Tennessee Makes Inroads on Opioid Epidemic
Tennessee has made progress in fighting the opioid epidemic.
The state has declared the massive problem the No. 1 public health crisis in the state and painkiller prescriptions have fallen from 8.5 million to 7.8 million over the past three years.
Companies like BlueCross BlueShield Tennessee are funding efforts to keep prescription drugs from the wrong hands and medical schools are working with a future generation of doctors to curb overprescribing pills.
However, there is still a lot of work to do. A sixth of the state's population has suffered from misusing or abusing opioids, and the number of prescriptions, though lower than in 2013, still means there are more of them than people in all of Tennessee.
Tennessee is ranked among the top two states in painkiller prescription rates.
Meanwhile, the pharmaceutical industry and its allies in the Pain Care Forum, a coalition that discusses opioid-related issues monthly, have spent more than $880 million in lobbying and campaign contributions over the past decade in Washington, D.C., and state capitals to seek to influence members of Congress and state lawmakers. Of that, $1.6 million went to Tennessee politicians.
Lawmakers told The Tennessean that the donations do not affect their votes, but the optics of it all are awful and would fairly give taxpayers the impression otherwise.
The forum and its members do not want to see limits on opioids and have pushed the narrative that these drugs are essential to relieving chronic pain for millions of Americans. That is a position the Centers for Disease Control and Prevention has recently challenged, saying that "opioids are not a first-line therapy."
These drugs are highly addictive and deadly — 1,269 Tennesseans died of overdoses in 2014 and the CDC reports more than 165,000 overdose deaths nationwide since 1999.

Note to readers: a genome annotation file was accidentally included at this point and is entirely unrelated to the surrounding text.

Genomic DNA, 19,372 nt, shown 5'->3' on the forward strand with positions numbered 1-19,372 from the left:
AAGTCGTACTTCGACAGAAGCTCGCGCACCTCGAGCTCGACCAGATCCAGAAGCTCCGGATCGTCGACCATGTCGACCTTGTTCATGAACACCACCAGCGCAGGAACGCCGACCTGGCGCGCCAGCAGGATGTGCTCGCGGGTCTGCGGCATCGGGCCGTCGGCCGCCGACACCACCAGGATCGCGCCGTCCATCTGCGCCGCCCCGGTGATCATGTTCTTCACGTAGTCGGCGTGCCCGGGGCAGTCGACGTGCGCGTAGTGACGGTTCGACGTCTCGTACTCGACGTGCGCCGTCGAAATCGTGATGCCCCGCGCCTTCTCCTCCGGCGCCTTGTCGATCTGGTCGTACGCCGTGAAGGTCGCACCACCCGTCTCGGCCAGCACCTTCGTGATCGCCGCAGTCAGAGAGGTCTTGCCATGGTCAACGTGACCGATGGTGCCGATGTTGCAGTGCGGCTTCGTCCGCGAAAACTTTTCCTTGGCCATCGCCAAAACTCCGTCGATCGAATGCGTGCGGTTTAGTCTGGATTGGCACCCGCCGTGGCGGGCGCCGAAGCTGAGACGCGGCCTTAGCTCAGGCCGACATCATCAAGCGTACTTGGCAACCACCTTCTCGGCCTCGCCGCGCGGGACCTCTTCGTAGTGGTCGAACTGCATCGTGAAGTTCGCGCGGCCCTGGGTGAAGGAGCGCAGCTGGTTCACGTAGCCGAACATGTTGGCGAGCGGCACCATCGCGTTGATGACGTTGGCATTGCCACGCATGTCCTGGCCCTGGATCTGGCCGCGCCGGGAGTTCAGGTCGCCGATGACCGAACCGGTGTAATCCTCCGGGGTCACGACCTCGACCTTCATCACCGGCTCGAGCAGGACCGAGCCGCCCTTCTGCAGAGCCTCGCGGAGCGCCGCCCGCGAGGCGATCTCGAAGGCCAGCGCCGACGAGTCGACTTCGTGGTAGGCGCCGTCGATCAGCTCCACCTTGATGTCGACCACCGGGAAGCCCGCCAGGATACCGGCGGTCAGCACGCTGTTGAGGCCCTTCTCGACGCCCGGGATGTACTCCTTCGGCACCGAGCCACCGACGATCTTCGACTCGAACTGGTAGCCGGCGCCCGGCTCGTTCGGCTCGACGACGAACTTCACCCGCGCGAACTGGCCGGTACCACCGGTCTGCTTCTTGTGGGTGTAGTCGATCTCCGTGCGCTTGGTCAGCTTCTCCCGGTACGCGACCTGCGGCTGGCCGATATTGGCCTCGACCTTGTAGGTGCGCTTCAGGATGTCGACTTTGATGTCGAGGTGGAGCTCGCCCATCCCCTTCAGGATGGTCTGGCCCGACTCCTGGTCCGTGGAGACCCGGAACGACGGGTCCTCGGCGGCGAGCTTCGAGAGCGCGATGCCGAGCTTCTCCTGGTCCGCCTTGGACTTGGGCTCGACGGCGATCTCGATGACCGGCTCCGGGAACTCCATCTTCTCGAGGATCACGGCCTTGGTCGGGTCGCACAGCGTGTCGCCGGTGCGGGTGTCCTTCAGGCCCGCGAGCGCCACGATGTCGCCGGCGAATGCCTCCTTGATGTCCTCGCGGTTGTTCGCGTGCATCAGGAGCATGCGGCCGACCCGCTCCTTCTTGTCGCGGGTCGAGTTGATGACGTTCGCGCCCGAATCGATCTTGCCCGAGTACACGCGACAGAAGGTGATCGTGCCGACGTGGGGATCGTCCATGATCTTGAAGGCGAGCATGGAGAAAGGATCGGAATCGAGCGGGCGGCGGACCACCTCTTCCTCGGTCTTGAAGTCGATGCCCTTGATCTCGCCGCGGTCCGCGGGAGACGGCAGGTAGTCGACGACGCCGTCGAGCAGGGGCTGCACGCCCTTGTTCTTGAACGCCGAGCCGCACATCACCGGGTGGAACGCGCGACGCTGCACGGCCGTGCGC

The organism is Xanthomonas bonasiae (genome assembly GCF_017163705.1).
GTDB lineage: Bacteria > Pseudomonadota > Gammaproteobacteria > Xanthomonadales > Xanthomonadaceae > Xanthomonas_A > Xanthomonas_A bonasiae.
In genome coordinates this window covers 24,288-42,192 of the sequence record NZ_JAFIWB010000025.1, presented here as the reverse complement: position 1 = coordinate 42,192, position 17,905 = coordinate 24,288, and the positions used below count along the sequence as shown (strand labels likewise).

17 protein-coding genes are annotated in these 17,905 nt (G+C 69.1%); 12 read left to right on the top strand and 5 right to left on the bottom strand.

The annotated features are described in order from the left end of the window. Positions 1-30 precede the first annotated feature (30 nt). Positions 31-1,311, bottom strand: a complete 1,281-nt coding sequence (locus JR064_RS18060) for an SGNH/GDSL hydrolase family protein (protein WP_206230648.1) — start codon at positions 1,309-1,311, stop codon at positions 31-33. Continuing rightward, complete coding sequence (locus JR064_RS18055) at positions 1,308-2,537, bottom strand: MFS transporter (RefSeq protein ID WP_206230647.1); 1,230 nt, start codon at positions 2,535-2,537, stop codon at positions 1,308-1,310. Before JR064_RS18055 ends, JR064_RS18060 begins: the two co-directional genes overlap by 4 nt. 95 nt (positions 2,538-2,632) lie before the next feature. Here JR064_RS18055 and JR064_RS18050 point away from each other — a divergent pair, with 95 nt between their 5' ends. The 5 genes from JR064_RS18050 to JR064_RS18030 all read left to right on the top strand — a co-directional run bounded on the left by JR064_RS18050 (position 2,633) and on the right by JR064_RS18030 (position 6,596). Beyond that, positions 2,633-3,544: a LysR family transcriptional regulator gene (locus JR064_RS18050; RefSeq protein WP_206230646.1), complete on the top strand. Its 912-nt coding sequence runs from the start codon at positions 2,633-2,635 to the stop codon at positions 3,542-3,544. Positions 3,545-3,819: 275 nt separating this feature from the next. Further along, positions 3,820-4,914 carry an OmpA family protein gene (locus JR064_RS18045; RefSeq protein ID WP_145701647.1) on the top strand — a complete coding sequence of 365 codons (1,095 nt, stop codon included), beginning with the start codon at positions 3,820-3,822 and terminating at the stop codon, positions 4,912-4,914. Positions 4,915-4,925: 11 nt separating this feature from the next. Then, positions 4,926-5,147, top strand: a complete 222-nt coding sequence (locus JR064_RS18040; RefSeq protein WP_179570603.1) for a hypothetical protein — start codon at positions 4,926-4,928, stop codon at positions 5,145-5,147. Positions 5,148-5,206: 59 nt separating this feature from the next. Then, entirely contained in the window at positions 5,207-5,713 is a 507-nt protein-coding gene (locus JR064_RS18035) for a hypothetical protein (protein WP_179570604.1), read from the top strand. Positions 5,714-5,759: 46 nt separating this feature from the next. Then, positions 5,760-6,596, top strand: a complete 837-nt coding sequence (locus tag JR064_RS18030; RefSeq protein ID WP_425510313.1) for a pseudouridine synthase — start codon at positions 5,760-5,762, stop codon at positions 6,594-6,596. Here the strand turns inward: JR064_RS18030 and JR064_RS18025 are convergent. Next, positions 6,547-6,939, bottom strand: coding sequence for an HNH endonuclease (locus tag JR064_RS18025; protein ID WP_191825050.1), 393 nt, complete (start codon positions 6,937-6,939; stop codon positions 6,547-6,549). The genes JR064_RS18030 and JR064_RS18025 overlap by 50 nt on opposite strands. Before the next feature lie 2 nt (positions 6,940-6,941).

Recent efforts to control or limit them have led to desperate consumers seeking relief in illicit, cheaper and deadlier drugs such as heroin and fentanyl.
A blanket ban would lead to more people going underground and is not the answer. The heart of the problem is addiction, and the solution is helping people seek treatment and recovery.
Last July Congress passed and President Barack Obama signed into a law a measure that provides more money to states for treatment. Most important, the federal government showed foresight by treating addiction no longer as a criminal issue, but as a health issue.
To its credit, this year the Tennessee General Assembly allowed a 2-year-old tone-deaf law to sunset that criminalized mothers who give birth to drug-dependent babies because of their addiction.
What experts would change to fight opioid abuse, misuse and over-prescription Created with Piktochart
State and federal leaders with the help of medical professionals and the community at large will continue learning how to provide the right balance between helping people in despair and getting a handle on the sale and distribution of illegal, stolen or illicitly prescribed drugs.
It was significant that Surgeon General Vivek Murthy came to Meharry Medical College in Nashville last June to deliver a message of the federal government's strategy on treatment of addiction.
"What we really need to do is ensure people living with addiction have access to treatment, that's true for pregnant women, that's true for all people," Murthy said during this visit.
It is significant that BlueCross BlueShield Tennessee, the state's largest insurer, has put its weight and its dollars via a $1.27 million grant behind a 7-year-old effort started by the Coffee County Anti-Drug Coalition called "Count It, Lock It, Drop It."
This effort sends a straightforward message: People with drug prescriptions should know how many pills they have, should keep them in a secure place and should properly dispose of pills they do not need.
Find more information on the initiative online at countitlockitdropit.org.
The opioid epidemic is a complicated problem that will require time, money and persistence to solve.
It's a fight that Tennessee must stay committed to and must win.